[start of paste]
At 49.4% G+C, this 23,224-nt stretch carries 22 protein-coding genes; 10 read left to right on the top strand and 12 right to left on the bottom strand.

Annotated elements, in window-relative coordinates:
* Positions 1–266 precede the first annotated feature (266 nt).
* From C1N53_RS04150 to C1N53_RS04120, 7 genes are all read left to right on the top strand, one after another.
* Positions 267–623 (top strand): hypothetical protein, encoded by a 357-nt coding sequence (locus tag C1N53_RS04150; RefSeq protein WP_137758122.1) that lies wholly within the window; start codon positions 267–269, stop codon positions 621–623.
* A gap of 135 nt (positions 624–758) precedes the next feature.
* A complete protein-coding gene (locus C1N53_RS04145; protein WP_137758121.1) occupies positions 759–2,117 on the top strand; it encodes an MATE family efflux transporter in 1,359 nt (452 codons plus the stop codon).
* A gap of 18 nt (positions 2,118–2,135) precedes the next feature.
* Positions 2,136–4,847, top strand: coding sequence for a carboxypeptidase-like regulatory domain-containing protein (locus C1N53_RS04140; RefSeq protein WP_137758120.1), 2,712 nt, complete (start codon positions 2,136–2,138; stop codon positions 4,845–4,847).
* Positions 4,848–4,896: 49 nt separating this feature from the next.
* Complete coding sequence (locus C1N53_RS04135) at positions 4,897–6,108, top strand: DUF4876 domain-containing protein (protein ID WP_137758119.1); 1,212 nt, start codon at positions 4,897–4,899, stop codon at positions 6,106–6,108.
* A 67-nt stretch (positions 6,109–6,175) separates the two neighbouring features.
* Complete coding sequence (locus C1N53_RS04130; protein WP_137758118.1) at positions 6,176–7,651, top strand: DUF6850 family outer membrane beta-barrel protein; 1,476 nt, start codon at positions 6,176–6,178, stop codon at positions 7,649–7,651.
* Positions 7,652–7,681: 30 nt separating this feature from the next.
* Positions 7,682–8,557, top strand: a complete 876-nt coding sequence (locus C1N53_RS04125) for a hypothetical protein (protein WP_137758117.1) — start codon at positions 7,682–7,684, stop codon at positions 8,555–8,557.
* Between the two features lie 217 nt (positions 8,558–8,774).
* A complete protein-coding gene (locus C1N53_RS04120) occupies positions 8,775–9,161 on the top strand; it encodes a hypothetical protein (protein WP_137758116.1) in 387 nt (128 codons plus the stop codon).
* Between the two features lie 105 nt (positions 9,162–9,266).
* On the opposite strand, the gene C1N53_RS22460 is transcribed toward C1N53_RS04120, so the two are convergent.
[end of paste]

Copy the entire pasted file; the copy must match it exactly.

At 49.4% G+C, this 23,224-nt stretch carries 22 protein-coding genes; 10 read left to right on the top strand and 12 right to left on the bottom strand.

Annotated elements, in window-relative coordinates:
* Positions 1–266 precede the first annotated feature (266 nt).
* From C1N53_RS04150 to C1N53_RS04120, 7 genes are all read left to right on the top strand, one after another.
* Positions 267–623 (top strand): hypothetical protein, encoded by a 357-nt coding sequence (locus tag C1N53_RS04150; RefSeq protein WP_137758122.1) that lies wholly within the window; start codon positions 267–269, stop codon positions 621–623.
* A gap of 135 nt (positions 624–758) precedes the next feature.
* A complete protein-coding gene (locus C1N53_RS04145; protein WP_137758121.1) occupies positions 759–2,117 on the top strand; it encodes an MATE family efflux transporter in 1,359 nt (452 codons plus the stop codon).
* A gap of 18 nt (positions 2,118–2,135) precedes the next feature.
* Positions 2,136–4,847, top strand: coding sequence for a carboxypeptidase-like regulatory domain-containing protein (locus C1N53_RS04140; RefSeq protein WP_137758120.1), 2,712 nt, complete (start codon positions 2,136–2,138; stop codon positions 4,845–4,847).
* Positions 4,848–4,896: 49 nt separating this feature from the next.
* Complete coding sequence (locus C1N53_RS04135) at positions 4,897–6,108, top strand: DUF4876 domain-containing protein (protein ID WP_137758119.1); 1,212 nt, start codon at positions 4,897–4,899, stop codon at positions 6,106–6,108.
* A 67-nt stretch (positions 6,109–6,175) separates the two neighbouring features.
* Complete coding sequence (locus C1N53_RS04130; protein WP_137758118.1) at positions 6,176–7,651, top strand: DUF6850 family outer membrane beta-barrel protein; 1,476 nt, start codon at positions 6,176–6,178, stop codon at positions 7,649–7,651.
* Positions 7,652–7,681: 30 nt separating this feature from the next.
* Positions 7,682–8,557, top strand: a complete 876-nt coding sequence (locus C1N53_RS04125) for a hypothetical protein (protein WP_137758117.1) — start codon at positions 7,682–7,684, stop codon at positions 8,555–8,557.
* Between the two features lie 217 nt (positions 8,558–8,774).
* A complete protein-coding gene (locus C1N53_RS04120) occupies positions 8,775–9,161 on the top strand; it encodes a hypothetical protein (protein WP_137758116.1) in 387 nt (128 codons plus the stop codon).
* Between the two features lie 105 nt (positions 9,162–9,266).
* On the opposite strand, the gene C1N53_RS22460 is transcribed toward C1N53_RS04120, so the two are convergent.